Chase the Blue Dot

New Mexico: Gila Cliff Dwellings National Monument

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Gila Cliff Dwellings National Monument is worth the trip. Despite what your GPS tells you, add an extra hour to the travel time. In miles, your GPS is correct. However, a good portion of the drive is on windy, twisty, turning roads, and is best taken at the speed shown on the plentiful speed limit signs. At times, this means you are down to 25mph.

This is a fee free national monument. No need to show your annual pass or pay for entry.

The hike

Once you arrive, head to the Visitor Center and pick up a park map. It’s also a good time to hit the regular restrooms – all other restroom facilities in the area are pit toilets.  🙂

Head down to the Gila River trailhead, which is where the trail to the cliff dwellings starts. There’s a ranger who will give you a trail map. Make sure you don’t have any food in your pack – the ranger will ask, and require you to put it back in your vehicle. Water is fine. Be aware that there is a switchback on the way up to the dwellings, the equivalent of 18 stories. There are plenty of benches along the way. The average hiker takes about 1 hour, but we took about 2 – 2.25 hours because we were taking photos and video, plus taking it easy on the trail.

The first view of the cliff dwellings gives you a hint of the scope:

The first view of the cliff dwellings from the pathway.
The first view of the cliff dwellings from the pathway.

A little farther down the path, there’s a sign indicating a photo viewpoint. This view is a much better view of the dwellings from a distance.

Photo viewpoint on pathway.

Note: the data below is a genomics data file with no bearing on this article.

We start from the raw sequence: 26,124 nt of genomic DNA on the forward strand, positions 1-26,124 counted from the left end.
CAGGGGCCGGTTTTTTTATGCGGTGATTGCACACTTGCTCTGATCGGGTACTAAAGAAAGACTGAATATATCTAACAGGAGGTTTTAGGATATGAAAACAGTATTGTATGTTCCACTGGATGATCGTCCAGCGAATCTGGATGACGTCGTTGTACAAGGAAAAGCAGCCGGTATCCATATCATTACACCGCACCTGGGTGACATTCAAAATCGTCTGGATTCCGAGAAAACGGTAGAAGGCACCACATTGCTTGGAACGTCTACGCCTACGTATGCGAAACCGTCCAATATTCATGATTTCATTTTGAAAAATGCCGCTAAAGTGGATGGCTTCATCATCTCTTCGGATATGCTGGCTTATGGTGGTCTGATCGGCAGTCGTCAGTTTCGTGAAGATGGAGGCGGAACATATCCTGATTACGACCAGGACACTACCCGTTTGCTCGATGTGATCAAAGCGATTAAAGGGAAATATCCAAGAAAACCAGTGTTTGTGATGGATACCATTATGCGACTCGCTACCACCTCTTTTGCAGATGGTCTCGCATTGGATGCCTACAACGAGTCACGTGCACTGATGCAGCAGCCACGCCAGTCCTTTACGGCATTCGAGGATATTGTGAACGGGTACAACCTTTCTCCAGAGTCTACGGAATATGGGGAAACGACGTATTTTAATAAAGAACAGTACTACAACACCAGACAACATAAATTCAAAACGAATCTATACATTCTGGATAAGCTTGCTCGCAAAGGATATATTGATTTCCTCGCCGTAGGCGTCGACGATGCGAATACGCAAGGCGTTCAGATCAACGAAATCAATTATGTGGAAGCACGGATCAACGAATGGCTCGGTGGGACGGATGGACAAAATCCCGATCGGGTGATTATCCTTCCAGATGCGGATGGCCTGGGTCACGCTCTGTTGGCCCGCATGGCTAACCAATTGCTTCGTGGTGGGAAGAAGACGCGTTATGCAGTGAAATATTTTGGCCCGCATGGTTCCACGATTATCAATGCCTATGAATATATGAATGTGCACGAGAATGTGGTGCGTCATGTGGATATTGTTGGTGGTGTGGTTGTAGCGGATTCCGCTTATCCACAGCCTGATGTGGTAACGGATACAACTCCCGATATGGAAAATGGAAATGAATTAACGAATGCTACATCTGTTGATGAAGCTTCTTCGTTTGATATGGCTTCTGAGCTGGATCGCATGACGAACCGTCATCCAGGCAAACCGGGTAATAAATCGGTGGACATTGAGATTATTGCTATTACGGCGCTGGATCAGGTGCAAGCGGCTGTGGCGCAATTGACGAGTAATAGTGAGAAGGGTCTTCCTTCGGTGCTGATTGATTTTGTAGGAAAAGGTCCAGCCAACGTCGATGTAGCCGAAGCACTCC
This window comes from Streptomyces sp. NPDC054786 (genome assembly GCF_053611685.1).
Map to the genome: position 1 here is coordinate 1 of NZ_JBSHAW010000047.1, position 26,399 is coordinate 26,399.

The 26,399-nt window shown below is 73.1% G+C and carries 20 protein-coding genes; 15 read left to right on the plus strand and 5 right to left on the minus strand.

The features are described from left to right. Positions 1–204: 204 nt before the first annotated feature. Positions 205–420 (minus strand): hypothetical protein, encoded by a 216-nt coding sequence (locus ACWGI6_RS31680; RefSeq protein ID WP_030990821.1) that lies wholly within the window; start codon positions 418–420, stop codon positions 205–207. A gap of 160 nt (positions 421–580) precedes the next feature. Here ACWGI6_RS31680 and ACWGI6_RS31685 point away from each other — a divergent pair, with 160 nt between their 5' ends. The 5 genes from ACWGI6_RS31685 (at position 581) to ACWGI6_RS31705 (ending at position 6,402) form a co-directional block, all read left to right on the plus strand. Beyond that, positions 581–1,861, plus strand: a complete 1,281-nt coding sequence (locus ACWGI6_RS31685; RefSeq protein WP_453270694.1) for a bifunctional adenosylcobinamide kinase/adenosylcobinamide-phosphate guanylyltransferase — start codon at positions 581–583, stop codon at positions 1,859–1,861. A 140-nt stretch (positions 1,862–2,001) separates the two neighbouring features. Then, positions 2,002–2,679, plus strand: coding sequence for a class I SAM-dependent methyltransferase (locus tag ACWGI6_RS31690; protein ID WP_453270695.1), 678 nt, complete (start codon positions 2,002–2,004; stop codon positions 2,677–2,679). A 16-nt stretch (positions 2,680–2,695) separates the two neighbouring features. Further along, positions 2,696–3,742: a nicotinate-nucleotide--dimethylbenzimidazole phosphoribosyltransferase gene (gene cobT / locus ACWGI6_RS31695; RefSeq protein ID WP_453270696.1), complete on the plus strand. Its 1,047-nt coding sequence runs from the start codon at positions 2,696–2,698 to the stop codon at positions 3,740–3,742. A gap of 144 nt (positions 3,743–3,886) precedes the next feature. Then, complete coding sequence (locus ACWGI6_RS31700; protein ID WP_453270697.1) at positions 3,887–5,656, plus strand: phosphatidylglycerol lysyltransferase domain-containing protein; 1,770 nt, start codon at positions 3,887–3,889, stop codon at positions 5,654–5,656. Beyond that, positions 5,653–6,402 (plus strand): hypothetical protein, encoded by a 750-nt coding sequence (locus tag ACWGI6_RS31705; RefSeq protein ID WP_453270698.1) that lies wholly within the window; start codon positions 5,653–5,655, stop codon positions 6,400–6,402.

Photo viewpoint on pathway.

From here, you do the switchback part of the pathway until you get close to the cliff dwellings.

Almost to the cliff dwellings from here, just a little further.
Almost to the cliff dwellings from here, just a little further.
Just about at the stairs to go up into the cliff dwellings.
Just about at the stairs to go up into the cliff dwellings.

Inside the cliff dwellings

I’m going to let the photos speak for themselves.

The view from the first cave area.
The walkway up to the other cliff dwelling areas.
The walkway up to the other cliff dwelling areas.
A view from the first dwelling area to the area on the other side.
A view from the first dwelling area to the area on the other side.
Room areas.
Room areas.
Looking over the top of one wall to see the outside.
Looking over the top of one wall to see the outside.
Taking the pathway to the other side. Note the stairs heading down from this area.
Taking the pathway to the other side. Note the stairs heading down from this area.
More interior rooms.
More interior rooms.
A closer look at some of the stonework.
A closer look at some of the stonework.
More stones and placement.
More stones and placement.
These are the stairs in the earlier picture. Pretty steep at points, and they end in a ladder going down.
These are the stairs in the earlier picture. Pretty steep at points, and they end in a ladder going down.
This is the ladder going down. Most people take this ladder down, but we opted to go back to where we entered because of my camera backpack. I would have had too much weight to carry down the ladder.
This is the ladder going down. Most people take this ladder down, but we opted to go back to where we entered because of my camera backpack. I would have had too much weight to carry down the ladder.
One last look at the pathway between areas. The dwellings are amazingly preserved.
One last look at the pathway between areas. The dwellings are amazingly preserved.

We took the pathway down slow, and eased over to the side a couple of times for larger groups on their way down. When we started up the trail, we only saw one person. By the time we headed back down and arrived at the trailhead, the parking was full.

The trail is a loop, so you will go back down on the other side of the cliff dwellings.

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